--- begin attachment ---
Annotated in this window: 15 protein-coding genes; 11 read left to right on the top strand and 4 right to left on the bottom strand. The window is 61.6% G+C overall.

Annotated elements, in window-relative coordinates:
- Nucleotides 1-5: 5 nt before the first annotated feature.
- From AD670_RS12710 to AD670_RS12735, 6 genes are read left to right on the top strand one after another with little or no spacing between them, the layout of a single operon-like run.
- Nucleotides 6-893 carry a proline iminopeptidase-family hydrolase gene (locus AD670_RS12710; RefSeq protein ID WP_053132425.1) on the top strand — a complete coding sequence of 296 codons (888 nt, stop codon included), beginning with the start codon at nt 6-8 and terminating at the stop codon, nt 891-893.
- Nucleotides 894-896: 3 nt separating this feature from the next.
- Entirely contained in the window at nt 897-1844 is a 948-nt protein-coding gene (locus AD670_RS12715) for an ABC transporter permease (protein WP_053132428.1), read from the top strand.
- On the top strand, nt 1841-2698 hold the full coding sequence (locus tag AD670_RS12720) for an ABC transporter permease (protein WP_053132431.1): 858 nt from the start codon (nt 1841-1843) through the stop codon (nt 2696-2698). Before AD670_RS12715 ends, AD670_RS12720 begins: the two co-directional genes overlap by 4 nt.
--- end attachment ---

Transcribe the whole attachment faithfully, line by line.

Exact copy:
Annotated in this window: 15 protein-coding genes; 11 read left to right on the top strand and 4 right to left on the bottom strand. The window is 61.6% G+C overall.

Annotated elements, in window-relative coordinates:
- Nucleotides 1-5: 5 nt before the first annotated feature.
- From AD670_RS12710 to AD670_RS12735, 6 genes are read left to right on the top strand one after another with little or no spacing between them, the layout of a single operon-like run.
- Nucleotides 6-893 carry a proline iminopeptidase-family hydrolase gene (locus AD670_RS12710; RefSeq protein ID WP_053132425.1) on the top strand — a complete coding sequence of 296 codons (888 nt, stop codon included), beginning with the start codon at nt 6-8 and terminating at the stop codon, nt 891-893.
- Nucleotides 894-896: 3 nt separating this feature from the next.
- Entirely contained in the window at nt 897-1844 is a 948-nt protein-coding gene (locus AD670_RS12715) for an ABC transporter permease (protein WP_053132428.1), read from the top strand.
- On the top strand, nt 1841-2698 hold the full coding sequence (locus tag AD670_RS12720) for an ABC transporter permease (protein WP_053132431.1): 858 nt from the start codon (nt 1841-1843) through the stop codon (nt 2696-2698). Before AD670_RS12715 ends, AD670_RS12720 begins: the two co-directional genes overlap by 4 nt.